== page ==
IoT Antenna Primer

To design of a good wireless IoT sensors one need a good understanding of antenna theory. While it is complex to fully understand how antenna operate and the math is very abstract, there are a few intuitive elements that can be used to better design connected sensors. This short post will highlight some of the core elements that define an antenna link between two wireless transceivers. Hopefully, this high-level understanding of antenna operation will help understand the realities of building wireless sensors.

Basic Antenna Concepts

When a radio system is designed, we need to incorporate an antenna.  To be useful, the Bluetooth electrical signal coming out of the chip needs to be transformed efficiently into an electromagnetic wave.

Efficiency

It is quite easy to design an antenna.  Pretty much any strand of wire or loop will result in some form of antenna.  What gets quite challenging is to design a good antenna. 

What we consider a good antenna is one that is highly efficient at transforming the electrical signal into an electromagnetic wave.  If the antenna ends up dissipating that signal as heat in the product, that is bad.  We need a strong signal out from the antenna, not wasted heat.

Directivity

Another important parameter of an antenna is its directivity: how strongly it can concentrate the signal in a direction. For general purpose products, we want an antenna that sends the signal in all directions. For specific long-range scenarios, it may be beneficial to concentrate the signal with the antenna towards a specific direction.

To make an analogy, imagine a camping lantern vs a flashlight. The camping lantern sends light in all directions, but with less intensity. The flashlight will concentrate the light into a stronger, farther reaching beam. With antennas, we would say that the camping lantern is omnidirectional and that the flashlight is a directional antenna.

Gain

If we combine both the efficiency and directivity, we obtain the gain of an antenna.  Generally, the antennas have some level of gain as they send the waves efficiently all around on one plane, but not much energy up or down.  A bit like the camping lantern analogy, there is no point sending light in the sky or towards the ground.  Furthermore, the physics of antenna prevent them from sending the same signal in all directions (isotropic).  They will generally radiate on a dominant plane.

Its that plane that generally you wish to match up with your sensor design. Its not the best idea to send your signal up through the ceiling if your intention was to cover a large floor area.

It is however possible that you would wish to send your signal strongly towards a given direction and not everywhere. Those specific designs would use directional antennas. They would create sensors that require good instructions on how to point the antenna towards the receiver for them to meet the range objectives.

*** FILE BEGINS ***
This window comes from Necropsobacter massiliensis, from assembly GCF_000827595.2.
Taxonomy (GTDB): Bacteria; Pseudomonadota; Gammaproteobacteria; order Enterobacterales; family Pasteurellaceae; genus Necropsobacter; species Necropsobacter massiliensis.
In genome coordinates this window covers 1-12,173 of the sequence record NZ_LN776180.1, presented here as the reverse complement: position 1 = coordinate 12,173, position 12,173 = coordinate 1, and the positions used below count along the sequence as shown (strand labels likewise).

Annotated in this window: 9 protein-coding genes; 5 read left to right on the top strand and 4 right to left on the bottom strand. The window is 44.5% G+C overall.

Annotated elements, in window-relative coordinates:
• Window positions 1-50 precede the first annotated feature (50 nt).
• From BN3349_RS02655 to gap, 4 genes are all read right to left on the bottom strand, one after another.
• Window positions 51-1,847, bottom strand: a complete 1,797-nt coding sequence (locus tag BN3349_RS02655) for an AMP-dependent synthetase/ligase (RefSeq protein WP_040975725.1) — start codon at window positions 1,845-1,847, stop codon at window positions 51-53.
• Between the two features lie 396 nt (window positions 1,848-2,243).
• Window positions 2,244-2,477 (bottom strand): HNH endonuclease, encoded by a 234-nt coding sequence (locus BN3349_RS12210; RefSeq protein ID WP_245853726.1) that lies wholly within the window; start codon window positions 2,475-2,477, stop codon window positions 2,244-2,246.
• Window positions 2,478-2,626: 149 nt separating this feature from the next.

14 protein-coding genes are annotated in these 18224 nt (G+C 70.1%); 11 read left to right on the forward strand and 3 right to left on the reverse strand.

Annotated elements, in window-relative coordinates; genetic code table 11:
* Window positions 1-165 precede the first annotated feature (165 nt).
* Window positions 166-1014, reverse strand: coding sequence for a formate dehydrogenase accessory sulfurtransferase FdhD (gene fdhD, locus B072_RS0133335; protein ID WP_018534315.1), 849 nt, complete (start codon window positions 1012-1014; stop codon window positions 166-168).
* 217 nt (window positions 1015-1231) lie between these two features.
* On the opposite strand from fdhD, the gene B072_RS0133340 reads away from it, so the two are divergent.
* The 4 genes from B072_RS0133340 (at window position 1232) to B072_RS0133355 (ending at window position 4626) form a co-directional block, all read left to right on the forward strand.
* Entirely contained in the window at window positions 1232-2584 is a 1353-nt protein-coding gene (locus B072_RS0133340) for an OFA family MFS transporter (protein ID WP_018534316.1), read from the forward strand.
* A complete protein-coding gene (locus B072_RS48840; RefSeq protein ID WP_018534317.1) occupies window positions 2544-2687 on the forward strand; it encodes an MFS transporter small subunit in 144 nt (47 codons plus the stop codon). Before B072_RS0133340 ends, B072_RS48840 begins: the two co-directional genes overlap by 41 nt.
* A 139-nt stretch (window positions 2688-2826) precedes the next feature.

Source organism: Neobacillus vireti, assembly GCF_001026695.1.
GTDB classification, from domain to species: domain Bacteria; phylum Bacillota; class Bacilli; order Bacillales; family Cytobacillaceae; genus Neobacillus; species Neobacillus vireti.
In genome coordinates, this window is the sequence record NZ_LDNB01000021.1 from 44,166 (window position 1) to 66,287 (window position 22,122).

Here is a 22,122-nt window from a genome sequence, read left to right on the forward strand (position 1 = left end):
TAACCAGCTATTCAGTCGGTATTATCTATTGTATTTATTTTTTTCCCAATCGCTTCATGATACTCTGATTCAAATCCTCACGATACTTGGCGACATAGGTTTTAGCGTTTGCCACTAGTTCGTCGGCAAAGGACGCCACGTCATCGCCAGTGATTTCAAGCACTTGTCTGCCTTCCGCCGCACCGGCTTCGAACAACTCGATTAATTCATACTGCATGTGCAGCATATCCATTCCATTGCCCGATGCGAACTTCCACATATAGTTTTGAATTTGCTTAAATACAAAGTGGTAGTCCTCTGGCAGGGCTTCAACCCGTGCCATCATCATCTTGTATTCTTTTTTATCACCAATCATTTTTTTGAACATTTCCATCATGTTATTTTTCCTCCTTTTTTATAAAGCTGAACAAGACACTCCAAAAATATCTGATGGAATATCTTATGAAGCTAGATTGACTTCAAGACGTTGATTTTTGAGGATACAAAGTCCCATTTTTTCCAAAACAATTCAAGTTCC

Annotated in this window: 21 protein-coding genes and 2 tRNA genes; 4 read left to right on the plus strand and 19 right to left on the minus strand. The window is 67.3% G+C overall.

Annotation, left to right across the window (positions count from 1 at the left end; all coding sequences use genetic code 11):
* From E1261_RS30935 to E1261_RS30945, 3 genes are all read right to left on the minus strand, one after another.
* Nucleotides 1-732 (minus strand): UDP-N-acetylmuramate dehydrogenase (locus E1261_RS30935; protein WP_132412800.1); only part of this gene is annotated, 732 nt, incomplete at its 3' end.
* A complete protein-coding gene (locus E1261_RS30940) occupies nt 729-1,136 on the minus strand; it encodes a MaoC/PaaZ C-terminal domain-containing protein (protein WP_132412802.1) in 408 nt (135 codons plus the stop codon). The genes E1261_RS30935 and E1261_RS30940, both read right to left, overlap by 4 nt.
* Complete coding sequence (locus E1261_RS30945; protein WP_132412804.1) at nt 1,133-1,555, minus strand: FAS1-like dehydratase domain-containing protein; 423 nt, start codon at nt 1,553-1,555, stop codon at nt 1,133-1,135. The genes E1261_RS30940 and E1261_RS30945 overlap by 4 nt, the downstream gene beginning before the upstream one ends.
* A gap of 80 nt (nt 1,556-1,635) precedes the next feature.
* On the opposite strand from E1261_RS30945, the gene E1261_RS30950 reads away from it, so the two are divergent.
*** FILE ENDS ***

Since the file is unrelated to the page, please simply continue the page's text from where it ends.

Physical Realities

When an antenna is integrated for example on a circuit board (to keep it miniature), there will be some directions that offer a stronger signal.  For the best omnidirectional results, the antenna would be required to stick out the product and be rather long.  If the antenna is coerced into a small area on a circuit, it will suffer from non-uniform radiation pattern.  It will generally offer a broad range of angles that work well, and some angles are problematic, generally those right along the circuit board or right above the antenna.  As you will see, the possible achievable range are affected by those effects.

Radios Modules

As you start to explore options of building IoT sensors, you will quickly find that many designers are faced with similar constraints of attaching a radio transceiver to an antenna, keeping the overall circuit small, efficient and well adjusted to the operating frequency. This is why there are many offerings of radio modules.

At Motsai we sometime need to design our own antenna to meet a particular challenge. However, most of our work involve integrating modules with either an internal or an external antenna. Unless your production volume is very large and you can afford the complexity of designing the antenna, tuning it for maximum efficiency, optimizing its cost and dimensions, it is often a better choice to use a module and focus on other portions of the design.

We have come to appreciate the various modules from Fanstel as they have the unique feature of being able to use a similar footprint and select antennas based on range and cost.


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